CONSTRAINT fk_account_balances_accounts
FOREIGN KEY REFERENCES accounts (account_no)
,balance_date DATETIME NOT NULL
,balance NUMERIC(19,4) NOT NULL,
CONSTRAINT pk_account_balances
PRIMARY KEY (account_no,balance_date)) ;

--
David Portas
SQL Server MVP
--

Sep 29 '05 #5
another way:

select a.account,a.balance_date,a.balance
from a
where not exists
(select 1
from a a1
where a.account =a1.account
and a.balance_date <a1.balancedate )

Sep 29 '05 #6
THANKS!

Alexander Kuznetsov wrote:
another way:

select a.account,a.balance_date,a.balance
from a
where not exists
(select 1
from a a1
where a.account =a1.account
and a.balance_date <a1.balancedate )


Sep 29 '05 #7
David Portas wrote:
create table a
(account int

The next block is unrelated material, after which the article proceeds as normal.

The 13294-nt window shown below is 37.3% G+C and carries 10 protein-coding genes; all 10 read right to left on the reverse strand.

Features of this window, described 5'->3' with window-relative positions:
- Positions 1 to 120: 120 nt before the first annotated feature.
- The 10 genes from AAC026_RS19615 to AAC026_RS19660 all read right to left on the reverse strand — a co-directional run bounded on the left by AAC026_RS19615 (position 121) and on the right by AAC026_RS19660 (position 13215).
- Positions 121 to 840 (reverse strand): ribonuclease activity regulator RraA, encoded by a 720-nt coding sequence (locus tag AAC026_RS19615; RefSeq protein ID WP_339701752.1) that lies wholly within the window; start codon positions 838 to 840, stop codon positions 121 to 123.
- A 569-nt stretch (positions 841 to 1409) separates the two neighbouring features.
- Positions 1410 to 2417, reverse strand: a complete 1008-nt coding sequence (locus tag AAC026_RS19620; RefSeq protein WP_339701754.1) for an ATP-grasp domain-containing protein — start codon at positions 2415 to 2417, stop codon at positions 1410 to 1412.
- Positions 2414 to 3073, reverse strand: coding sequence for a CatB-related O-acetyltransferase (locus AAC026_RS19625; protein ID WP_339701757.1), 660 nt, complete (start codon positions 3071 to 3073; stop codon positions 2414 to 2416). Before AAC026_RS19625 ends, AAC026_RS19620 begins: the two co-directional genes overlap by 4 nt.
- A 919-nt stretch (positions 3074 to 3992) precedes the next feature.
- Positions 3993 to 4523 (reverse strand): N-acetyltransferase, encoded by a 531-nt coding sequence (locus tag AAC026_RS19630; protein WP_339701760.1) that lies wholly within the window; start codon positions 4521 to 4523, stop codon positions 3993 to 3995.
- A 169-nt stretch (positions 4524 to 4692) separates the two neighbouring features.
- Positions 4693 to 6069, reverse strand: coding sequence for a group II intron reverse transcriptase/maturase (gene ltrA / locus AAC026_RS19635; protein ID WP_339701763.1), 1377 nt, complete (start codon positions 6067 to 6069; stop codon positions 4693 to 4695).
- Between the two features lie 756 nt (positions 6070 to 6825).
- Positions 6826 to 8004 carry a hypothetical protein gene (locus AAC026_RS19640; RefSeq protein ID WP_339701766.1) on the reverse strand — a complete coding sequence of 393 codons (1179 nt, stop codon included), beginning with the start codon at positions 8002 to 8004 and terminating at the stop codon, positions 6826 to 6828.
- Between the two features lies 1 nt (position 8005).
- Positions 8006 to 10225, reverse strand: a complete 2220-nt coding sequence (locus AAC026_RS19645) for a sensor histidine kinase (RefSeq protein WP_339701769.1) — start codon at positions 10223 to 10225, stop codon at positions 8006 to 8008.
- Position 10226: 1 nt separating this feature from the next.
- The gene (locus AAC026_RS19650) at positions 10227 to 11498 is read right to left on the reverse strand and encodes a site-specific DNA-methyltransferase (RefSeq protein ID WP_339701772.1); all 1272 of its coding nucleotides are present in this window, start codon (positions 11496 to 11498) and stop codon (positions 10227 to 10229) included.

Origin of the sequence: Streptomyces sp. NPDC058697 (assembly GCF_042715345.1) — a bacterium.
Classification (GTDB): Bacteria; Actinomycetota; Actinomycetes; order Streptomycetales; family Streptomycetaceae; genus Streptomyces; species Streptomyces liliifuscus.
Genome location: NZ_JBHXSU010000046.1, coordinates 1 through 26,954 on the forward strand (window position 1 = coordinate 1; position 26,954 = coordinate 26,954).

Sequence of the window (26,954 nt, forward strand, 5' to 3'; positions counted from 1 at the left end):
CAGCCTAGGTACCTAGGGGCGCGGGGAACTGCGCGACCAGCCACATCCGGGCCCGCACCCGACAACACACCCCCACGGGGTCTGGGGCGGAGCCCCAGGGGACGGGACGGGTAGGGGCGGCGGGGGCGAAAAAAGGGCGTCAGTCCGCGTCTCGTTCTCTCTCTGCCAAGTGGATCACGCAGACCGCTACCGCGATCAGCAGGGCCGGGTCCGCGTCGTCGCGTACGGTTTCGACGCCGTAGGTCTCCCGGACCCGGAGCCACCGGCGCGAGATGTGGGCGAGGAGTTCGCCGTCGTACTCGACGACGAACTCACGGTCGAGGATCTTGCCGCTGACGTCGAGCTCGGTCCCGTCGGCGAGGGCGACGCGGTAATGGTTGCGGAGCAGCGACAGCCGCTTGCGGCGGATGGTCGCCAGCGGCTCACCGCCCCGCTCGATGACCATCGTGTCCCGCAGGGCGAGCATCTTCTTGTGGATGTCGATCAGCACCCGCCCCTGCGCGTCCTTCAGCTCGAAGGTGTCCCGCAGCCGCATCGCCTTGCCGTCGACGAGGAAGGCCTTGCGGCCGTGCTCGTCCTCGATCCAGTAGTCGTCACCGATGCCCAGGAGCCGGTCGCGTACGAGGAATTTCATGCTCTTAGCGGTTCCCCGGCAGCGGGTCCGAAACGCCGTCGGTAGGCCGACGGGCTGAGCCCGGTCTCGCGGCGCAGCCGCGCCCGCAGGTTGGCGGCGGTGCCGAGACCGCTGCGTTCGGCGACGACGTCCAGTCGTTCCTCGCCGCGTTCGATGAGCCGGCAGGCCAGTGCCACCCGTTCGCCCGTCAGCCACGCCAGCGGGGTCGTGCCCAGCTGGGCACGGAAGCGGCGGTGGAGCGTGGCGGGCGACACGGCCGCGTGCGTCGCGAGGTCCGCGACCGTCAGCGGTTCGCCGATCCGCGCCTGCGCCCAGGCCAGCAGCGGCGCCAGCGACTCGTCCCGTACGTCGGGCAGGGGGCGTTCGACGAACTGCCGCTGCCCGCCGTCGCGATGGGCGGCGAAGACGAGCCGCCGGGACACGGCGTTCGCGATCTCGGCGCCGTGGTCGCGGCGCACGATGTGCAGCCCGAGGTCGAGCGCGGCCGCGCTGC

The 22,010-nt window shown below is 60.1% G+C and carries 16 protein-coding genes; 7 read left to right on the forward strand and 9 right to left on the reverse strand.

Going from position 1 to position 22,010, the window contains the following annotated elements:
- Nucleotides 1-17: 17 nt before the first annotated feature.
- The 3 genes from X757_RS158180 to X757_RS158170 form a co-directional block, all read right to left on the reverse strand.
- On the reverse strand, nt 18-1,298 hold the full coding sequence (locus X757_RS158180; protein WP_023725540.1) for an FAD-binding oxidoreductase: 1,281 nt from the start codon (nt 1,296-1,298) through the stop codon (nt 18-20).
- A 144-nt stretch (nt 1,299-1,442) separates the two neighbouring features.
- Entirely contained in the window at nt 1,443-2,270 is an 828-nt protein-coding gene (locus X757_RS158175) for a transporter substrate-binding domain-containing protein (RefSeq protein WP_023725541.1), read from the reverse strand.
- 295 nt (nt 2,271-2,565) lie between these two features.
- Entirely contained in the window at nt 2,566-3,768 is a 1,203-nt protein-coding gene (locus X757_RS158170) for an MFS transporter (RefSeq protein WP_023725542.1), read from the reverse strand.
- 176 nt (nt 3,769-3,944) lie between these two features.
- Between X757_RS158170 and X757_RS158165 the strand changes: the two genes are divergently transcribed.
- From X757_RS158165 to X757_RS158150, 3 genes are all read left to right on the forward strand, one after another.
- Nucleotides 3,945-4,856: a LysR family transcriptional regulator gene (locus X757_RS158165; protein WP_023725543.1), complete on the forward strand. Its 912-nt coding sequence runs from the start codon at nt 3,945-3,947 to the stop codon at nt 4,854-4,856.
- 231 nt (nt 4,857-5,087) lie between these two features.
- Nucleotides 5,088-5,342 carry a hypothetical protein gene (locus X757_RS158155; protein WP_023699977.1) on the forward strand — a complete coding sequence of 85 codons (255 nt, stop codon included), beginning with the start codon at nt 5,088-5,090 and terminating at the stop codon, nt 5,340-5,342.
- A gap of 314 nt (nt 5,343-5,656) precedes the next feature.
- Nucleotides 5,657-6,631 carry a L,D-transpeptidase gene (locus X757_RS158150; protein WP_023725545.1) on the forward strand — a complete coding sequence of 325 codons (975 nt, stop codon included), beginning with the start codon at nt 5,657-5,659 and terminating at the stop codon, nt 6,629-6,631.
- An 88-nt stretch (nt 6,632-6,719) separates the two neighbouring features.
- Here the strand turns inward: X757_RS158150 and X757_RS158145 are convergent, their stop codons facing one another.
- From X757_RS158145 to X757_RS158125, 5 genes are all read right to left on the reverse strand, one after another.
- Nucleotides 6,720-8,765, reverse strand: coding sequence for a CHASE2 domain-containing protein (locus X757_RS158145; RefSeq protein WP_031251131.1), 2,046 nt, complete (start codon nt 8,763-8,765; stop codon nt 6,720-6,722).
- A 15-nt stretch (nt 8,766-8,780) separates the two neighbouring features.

,balance_date datetime
,balance money)


Why are all your columns nullable? What is/are the key/s of this table?
Are you aware that MONEY will give you imprecisely rounded results when
you multiply or divide?

Try:

SELECT account, balance_date, balance
FROM a AS T
WHERE balance_date =
(SELECT MAX(balance_date)
FROM a
WHERE account = T.account) ;


David,

Are you channelling Celko? :-) Whether or not the columns are NULL or
NOT NULL depends on ANSI_NULL_DFLT_ON/OFF - admittedly, they will be
NULL by default most of the time.

As for money, what data type should an amount of money be; money in
MSSQL is is essentially decimal(19,4), which is a precise data type (and
specifically recommended by BOL for cases where precision is required).
Ignoring the nonsense with currency symbols which MSSQL allows, and
forgetting about currencies like the old Turkish Lira (where dec(24,4)
or more might be needed in certain industries), why would there be any
reason to believe that results will be imprecise?